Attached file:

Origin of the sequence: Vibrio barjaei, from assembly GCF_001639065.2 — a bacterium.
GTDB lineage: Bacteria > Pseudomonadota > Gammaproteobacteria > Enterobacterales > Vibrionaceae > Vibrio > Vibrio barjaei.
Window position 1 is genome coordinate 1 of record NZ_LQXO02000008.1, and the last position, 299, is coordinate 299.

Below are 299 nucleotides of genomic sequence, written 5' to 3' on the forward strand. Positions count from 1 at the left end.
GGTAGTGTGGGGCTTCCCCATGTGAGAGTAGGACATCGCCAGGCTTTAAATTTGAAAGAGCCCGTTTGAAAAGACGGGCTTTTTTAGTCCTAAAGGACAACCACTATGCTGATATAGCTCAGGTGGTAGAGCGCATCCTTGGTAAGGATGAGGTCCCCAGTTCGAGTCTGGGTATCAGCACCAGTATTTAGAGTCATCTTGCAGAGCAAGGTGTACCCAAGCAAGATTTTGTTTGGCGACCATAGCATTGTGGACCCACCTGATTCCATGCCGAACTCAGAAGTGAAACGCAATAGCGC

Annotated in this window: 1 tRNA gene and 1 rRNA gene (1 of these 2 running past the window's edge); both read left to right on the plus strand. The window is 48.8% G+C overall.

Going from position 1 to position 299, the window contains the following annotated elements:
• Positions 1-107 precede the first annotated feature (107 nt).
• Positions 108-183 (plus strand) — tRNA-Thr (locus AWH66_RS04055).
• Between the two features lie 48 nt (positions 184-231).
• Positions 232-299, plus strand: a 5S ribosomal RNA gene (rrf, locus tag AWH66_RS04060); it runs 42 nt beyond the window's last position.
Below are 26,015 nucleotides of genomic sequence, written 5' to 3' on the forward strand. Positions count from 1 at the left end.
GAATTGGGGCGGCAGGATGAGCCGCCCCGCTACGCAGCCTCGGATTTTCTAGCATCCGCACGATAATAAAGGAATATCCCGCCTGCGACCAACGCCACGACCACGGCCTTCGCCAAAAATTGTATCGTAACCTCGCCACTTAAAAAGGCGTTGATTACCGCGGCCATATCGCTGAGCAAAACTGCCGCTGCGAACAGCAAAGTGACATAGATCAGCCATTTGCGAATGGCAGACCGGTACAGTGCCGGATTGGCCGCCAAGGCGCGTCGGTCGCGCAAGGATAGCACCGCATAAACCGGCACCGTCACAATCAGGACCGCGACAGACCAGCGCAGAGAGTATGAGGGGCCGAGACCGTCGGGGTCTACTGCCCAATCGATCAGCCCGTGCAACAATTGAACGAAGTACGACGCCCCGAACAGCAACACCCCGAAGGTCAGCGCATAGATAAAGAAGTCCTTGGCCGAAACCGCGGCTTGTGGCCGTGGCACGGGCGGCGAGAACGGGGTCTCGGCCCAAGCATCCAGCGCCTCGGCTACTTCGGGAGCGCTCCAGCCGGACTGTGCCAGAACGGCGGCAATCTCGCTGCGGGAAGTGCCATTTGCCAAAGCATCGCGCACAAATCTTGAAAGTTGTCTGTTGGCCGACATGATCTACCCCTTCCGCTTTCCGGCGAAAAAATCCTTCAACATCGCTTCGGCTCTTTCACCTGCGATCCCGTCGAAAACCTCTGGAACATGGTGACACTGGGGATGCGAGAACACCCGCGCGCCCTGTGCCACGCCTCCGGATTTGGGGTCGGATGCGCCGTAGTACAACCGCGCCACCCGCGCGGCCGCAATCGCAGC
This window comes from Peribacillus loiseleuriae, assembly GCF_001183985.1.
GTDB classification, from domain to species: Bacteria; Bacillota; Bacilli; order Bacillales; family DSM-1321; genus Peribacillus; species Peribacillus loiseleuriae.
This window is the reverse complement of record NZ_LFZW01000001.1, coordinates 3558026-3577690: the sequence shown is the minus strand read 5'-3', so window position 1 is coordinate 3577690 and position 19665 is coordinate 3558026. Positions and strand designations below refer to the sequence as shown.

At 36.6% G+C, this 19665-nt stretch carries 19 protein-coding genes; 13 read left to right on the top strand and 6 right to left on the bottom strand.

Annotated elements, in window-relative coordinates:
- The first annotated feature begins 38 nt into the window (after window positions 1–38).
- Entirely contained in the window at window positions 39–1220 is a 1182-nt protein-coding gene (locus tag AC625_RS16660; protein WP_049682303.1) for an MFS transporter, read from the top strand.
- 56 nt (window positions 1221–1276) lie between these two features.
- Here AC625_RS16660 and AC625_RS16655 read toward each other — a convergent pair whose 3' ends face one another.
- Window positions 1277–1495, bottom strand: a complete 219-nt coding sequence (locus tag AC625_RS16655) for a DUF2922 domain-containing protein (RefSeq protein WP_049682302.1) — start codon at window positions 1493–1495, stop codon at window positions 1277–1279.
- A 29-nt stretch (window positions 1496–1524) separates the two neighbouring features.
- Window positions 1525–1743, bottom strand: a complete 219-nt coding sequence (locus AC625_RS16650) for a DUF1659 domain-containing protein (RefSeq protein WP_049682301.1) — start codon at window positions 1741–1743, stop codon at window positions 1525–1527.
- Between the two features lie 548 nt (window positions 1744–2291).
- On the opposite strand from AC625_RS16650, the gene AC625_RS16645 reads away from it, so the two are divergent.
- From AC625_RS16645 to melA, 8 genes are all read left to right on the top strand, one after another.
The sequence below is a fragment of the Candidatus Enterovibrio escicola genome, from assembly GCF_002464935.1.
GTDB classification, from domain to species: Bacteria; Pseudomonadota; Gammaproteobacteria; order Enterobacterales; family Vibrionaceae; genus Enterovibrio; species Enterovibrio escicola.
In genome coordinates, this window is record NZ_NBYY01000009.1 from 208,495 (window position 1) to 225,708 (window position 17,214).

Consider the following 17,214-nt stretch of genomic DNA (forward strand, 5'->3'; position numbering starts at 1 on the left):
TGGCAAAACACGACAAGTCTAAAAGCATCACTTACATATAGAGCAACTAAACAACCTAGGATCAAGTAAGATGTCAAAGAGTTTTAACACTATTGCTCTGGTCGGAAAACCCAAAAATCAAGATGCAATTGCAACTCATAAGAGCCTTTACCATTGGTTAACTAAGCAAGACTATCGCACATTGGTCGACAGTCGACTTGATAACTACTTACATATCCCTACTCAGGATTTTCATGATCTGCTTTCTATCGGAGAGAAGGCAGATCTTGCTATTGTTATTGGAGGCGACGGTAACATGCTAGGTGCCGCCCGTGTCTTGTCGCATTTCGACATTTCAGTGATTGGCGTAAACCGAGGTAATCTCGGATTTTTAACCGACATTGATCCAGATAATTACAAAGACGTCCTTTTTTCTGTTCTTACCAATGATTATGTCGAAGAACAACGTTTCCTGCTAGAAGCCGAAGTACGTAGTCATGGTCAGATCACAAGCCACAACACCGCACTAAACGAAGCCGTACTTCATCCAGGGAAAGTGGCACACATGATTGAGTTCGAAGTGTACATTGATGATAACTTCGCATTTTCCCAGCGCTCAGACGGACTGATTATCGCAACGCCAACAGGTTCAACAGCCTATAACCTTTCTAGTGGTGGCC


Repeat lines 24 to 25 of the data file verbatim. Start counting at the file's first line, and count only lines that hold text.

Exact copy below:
- A 29-nt stretch (window positions 1496–1524) separates the two neighbouring features.
- Window positions 1525–1743, bottom strand: a complete 219-nt coding sequence (locus AC625_RS16650) for a DUF1659 domain-containing protein (RefSeq protein WP_049682301.1) — start codon at window positions 1741–1743, stop codon at window positions 1525–1527.